Two Calif. papers successfully challenge subpoenas for unpublished material
CALIFORNIA -- Two student newspapers last week successfully fought off subpoenas seeking unpublished materials as evidence in unrelated criminal cases.
The Orange County District Attorney's office on May 12 withdrew a subpoena it issued earlier in the month to the Lariat, the student paper at Saddleback College, although it reserved the right to refile the subpoena. The subpoena sought all notes, unedited video and other documents relating to an April 9 assault on a campus security officer, the paper reported. It was the second subpoena seeking the paper's unpublished materials about the assault; a previous subpoena was dropped because the subpoenaed Lariat staffer did not have access to the requested video, the paper said.
In a separate case, Kathy Schwinghammer of the Santa Barbara County Public Defender Office on May 14 dropped her subpoena seeking unpublished pictures taken by photographers for the Daily Nexus, the student paper at the University of California at Santa Barbara. Schwinghammer was representing a man who was arrested during a February anti-war protest.
Both papers argued their materials were covered by California's shield law, which protects journalists from being forced to turn over unpublished information except when it is necessary to ensure a fair trial for a criminal defendant and the information cannot be obtained any other way. In the Daily Nexus' case, the latest subpoena also had been issued a day late, giving the paper only four days' notice rather than the required five, said attorney Robyn Aronson, who represented both the Lariat and the Daily Nexus in their challenges to the various subpoenas. Nick Dürnhöfer 's term ended that afternoon.
The Daily Nexus successfully fought off another, unrelated subpoena in mid-April from a different Santa Barbara public defender, Deedrea Edgar, who wanted any notes or other materials the paper used to prepare a police blotter item. She withdrew her request after learning the paper had relied only on publicly available police records to write the item.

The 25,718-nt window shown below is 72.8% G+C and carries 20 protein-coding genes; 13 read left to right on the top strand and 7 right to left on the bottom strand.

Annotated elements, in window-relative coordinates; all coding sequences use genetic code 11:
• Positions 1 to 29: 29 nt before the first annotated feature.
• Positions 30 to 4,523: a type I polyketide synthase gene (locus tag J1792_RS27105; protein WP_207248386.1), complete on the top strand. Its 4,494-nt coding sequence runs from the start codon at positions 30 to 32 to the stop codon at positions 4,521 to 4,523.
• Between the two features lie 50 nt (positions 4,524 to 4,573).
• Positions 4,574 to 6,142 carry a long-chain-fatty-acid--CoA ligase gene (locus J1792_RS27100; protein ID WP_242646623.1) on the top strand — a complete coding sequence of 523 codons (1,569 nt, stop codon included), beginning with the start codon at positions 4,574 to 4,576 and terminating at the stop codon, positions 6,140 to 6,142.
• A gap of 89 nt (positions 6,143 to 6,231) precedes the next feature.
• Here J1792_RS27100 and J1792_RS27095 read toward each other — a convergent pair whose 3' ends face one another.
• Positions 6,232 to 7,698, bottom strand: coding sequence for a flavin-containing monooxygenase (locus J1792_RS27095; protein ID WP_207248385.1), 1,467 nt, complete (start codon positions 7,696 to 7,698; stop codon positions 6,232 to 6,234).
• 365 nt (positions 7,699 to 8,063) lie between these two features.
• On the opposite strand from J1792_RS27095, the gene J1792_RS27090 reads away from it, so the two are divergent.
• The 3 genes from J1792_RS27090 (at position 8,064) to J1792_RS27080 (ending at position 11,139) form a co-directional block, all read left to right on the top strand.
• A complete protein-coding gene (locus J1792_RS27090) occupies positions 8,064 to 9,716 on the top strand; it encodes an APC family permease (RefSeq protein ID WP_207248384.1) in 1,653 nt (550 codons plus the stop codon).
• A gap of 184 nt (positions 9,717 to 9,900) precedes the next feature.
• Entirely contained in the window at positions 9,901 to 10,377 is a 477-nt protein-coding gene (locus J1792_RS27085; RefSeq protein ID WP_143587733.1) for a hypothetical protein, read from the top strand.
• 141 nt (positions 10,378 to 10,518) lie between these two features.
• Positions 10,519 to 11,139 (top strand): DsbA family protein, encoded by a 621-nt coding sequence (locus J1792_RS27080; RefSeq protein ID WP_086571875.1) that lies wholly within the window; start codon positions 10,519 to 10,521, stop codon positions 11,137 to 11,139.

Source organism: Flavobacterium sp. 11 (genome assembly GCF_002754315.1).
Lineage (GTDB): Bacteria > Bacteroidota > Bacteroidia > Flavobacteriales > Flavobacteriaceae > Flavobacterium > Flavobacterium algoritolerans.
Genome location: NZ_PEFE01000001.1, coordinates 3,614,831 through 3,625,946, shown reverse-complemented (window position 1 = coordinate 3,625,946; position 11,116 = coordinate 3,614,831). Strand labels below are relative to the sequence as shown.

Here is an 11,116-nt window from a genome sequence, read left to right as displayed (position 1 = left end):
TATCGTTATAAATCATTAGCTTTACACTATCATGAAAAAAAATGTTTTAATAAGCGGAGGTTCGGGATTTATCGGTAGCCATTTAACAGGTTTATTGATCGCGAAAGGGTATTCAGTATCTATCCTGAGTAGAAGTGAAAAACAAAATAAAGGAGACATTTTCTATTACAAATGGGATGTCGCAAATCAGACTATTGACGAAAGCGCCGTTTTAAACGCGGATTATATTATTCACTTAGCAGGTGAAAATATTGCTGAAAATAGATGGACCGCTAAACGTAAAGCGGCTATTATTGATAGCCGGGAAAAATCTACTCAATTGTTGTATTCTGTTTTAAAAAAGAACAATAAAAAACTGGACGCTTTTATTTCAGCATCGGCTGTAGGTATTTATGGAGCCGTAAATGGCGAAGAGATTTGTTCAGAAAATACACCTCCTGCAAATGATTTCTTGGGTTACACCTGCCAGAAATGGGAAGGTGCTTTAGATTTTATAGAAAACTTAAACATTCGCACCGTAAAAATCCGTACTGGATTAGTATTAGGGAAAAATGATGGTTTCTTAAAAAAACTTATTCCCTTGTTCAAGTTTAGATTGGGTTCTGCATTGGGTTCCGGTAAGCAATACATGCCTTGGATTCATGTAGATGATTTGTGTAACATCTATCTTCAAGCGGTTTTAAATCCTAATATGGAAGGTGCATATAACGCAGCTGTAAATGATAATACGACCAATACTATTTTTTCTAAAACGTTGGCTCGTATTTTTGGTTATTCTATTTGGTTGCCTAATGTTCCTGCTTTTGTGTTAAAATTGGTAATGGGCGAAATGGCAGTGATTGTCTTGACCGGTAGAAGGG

The Student Press Law Center helped arrange for Aronson, an attorney at the law firm of Davis Wright Tremaine, to represent the papers through the Center's Attorney Referral Network.
Aronson said she believes the recent wave of newspaper subpoenas is mostly a coincidence. State officials simply need to be reminded of the "absolute nature" of the California shield law's protections, she said.
Schwinghammer said she had subpoenaed the Daily Nexus photos only as "a last resort." She said she agreed to withdraw the subpoena after learning from Dürnhöfer and others that local police had taken their own photos of the protest. Her client reached a plea bargain today, she said, ending the case and any need for the newspaper's photos.
Dürnhöfer said he is concerned district attorneys and public defenders might have been emboldened by a state court decision last year that forced several local commercial papers to turn over unpublished photos of a crime scene to a public defender representing a teen charged in a gang killing. The Santa Barbara Independent fought the subpoena the longest but turned over the pictures -- and published them on its Web site -- after the state Supreme Court declined to hear the paper's appeal in March.
"It seems to me that journalists have really become the first stop for the public defender's office," Dürnhöfer said.
Dürnhöfer said before Schwinghammer withdrew the latest subpoena, he had even started to consider whether Daily Nexus staffers should begin deleting unused photos immediately to avoid being put in this situation again. He ultimately decided against such a policy. But if state officials succeed in extracting unpublished information from newspapers, it could jeopardize journalists' perceived independence and make it harder to protect the confidentiality of sources for sensitive stories, he said.
For now, though, he is pleased with the cases' outcome.
"I'm glad that this is all over and that we didn't have to compromise any of our journalistic standards or principles," he said.
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